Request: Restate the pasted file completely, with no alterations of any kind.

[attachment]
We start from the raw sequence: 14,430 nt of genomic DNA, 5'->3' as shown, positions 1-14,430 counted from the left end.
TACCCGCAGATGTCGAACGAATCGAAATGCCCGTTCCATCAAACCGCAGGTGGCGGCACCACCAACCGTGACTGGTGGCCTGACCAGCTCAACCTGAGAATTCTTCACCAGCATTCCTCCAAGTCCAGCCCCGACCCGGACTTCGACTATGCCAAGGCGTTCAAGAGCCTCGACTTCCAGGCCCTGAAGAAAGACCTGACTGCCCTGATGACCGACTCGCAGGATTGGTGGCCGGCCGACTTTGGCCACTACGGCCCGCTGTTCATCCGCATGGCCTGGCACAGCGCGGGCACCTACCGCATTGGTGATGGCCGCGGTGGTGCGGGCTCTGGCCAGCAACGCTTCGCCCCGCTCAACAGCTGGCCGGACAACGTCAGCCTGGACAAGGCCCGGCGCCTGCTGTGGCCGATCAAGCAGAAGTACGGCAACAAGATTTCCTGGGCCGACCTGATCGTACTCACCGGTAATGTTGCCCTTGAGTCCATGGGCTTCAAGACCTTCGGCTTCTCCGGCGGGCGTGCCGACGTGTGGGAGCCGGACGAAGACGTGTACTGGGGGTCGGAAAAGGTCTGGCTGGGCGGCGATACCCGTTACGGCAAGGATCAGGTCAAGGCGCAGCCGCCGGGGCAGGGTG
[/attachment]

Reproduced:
We start from the raw sequence: 14,430 nt of genomic DNA, 5'->3' as shown, positions 1-14,430 counted from the left end.
TACCCGCAGATGTCGAACGAATCGAAATGCCCGTTCCATCAAACCGCAGGTGGCGGCACCACCAACCGTGACTGGTGGCCTGACCAGCTCAACCTGAGAATTCTTCACCAGCATTCCTCCAAGTCCAGCCCCGACCCGGACTTCGACTATGCCAAGGCGTTCAAGAGCCTCGACTTCCAGGCCCTGAAGAAAGACCTGACTGCCCTGATGACCGACTCGCAGGATTGGTGGCCGGCCGACTTTGGCCACTACGGCCCGCTGTTCATCCGCATGGCCTGGCACAGCGCGGGCACCTACCGCATTGGTGATGGCCGCGGTGGTGCGGGCTCTGGCCAGCAACGCTTCGCCCCGCTCAACAGCTGGCCGGACAACGTCAGCCTGGACAAGGCCCGGCGCCTGCTGTGGCCGATCAAGCAGAAGTACGGCAACAAGATTTCCTGGGCCGACCTGATCGTACTCACCGGTAATGTTGCCCTTGAGTCCATGGGCTTCAAGACCTTCGGCTTCTCCGGCGGGCGTGCCGACGTGTGGGAGCCGGACGAAGACGTGTACTGGGGGTCGGAAAAGGTCTGGCTGGGCGGCGATACCCGTTACGGCAAGGATCAGGTCAAGGCGCAGCCGCCGGGGCAGGGTG